I might have read all the good books as a reader and reviewer. I’ve not done the latter since the Three Guys One Book days, and before that I cut my teeth at Ain’t it Cool News as their book reviewer for too many years. If that’s true, then I’m sad, but I hope it’s not. Over the last few years (if you call them that, it felt more like extended trauma) in the contemporary fiction world, I’ve witnessed a steady decline in what I like to read. My diet is dark, literary-fill-the-bathtub-depressing realism with a side dish of damning non-fiction. I’ve witnessed the birth of Chuck Palahniuk, the emergence of A.M. Homes, and the rise of James Ellroy (he is a particular flavor unfamiliar to most palettes) just to name a few. In years gone by, David Benioff wrote several books that I’d swear by, but nothing since City of Thieves, as he is busy with Game of Thrones. (To say out loud the distractions that have sidelined the novel would not only be boring, but the cause of boredom.) I finally got around to We Need to Talk About Kevin and realized that the nastiest writer on the planet might be Lionel Shriver. I devoured Ms. Homes’s most recent novel The Unfolding, which put a finger on the boondoggle that is politics in America. I’ve read all her books, so I feel like it’s my duty to read them as they come out of the word processor. 

I’ve seen the movie Heat more times than I’m comfortable admitting. So, when Michael Mann and Meg Gardiner wrote a prequel to the movie called Heat 2 I was all in. Was it everything I wanted? Of course not. Was it worthy of being published, yes and no. A little book by Jonathan Dee called Sugar Street was riveting, maddening to witness, and worth all the money the publisher spent to print, bind, and ship it to your local independent bookstore. Mr. Dee is married to one of my all-time favorite writers Dana Spiotta, who recently published Wayward, a regional novel with worldwide appeal. I listened to and loved The Shards which was read aloud each week by Bret Easton Ellis on his podcast (over the pandemic). BEE serves as the emperor of the auto-fiction genre. Mouth to Mouth by Antoine Wilson was terrific, and Mercy Street by Jennifer Haigh felt like a masterpiece.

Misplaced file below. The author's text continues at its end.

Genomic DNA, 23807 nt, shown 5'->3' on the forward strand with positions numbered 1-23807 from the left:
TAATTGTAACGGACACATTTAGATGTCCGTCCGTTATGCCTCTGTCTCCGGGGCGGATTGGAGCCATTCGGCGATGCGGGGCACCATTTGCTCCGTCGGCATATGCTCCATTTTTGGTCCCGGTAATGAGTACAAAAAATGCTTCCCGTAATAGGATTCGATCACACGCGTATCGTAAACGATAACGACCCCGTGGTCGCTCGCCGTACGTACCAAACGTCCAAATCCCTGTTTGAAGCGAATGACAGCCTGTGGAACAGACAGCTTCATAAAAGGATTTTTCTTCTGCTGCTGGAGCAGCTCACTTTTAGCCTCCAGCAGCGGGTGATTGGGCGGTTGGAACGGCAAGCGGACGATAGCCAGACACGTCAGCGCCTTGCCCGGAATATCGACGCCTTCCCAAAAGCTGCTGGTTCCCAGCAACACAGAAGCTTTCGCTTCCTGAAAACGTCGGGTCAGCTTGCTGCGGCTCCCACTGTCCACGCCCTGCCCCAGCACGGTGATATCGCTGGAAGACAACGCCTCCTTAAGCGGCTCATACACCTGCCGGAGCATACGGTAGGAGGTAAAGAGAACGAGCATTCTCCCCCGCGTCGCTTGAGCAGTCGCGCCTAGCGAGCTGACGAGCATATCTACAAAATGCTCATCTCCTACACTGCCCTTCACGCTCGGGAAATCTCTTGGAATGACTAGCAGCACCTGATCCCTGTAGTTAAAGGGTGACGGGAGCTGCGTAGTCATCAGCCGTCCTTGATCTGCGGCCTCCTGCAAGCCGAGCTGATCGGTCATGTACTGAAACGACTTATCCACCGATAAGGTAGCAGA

book cover for Mercy StreetThat’s all behind me now, I guess. I don’t read books twice. I won’t look back because we’re not going that way. I’ve set down more novels in the last two months than I will admit here, and certainly not by name. Trauma porn, end of the world porn, and naval-gazing porn—I might be expecting too much. I’m not convinced that traditional publishing is where we’ll find great novels. Who is pushing back against the status quo? Where are the rascals?  

I’ve been reading literary fiction for over twenty years. All kinds, colors, shapes, flavors, good and bad. I’m not here to dump on novelists. It’s hard work. I’ve written four unpublished—some would say unpublishable, which is the opposite of unputdownable—novels, and it’s damn hard. Literary fiction never really sells, at least not enough to buy the purveyors of it an island.

Which brings me to Hannah Pittard. I’m her Annie Wilkes. I wait patiently for each book. She strikes a chord with me, and I’m not sure what it is, but she writes like she means it. When I read her debut The Fates Will Find Their Way, the ground shifted, colors changed, and food tasted different. I’ve been devoted ever since. Full disclosure—we’re friends. We broke bread once and correspond here and there. We have mutual friends. The longer I stay in the book game the more writers I’m bound to meet. This isn’t a fluff piece to help a friend—I have objectivity—but I’m predisposed to like her writing. When there were whispers of a memoir, (kind of) I felt joy (hard to find these days). With Hannah’s fiction I always feel unreasonable proximity to her characters. I suggest you start at the beginning and read her books in order. It’s worth it. Meanwhile, start here with this:

We Are Too Many, A Memoir (kind of)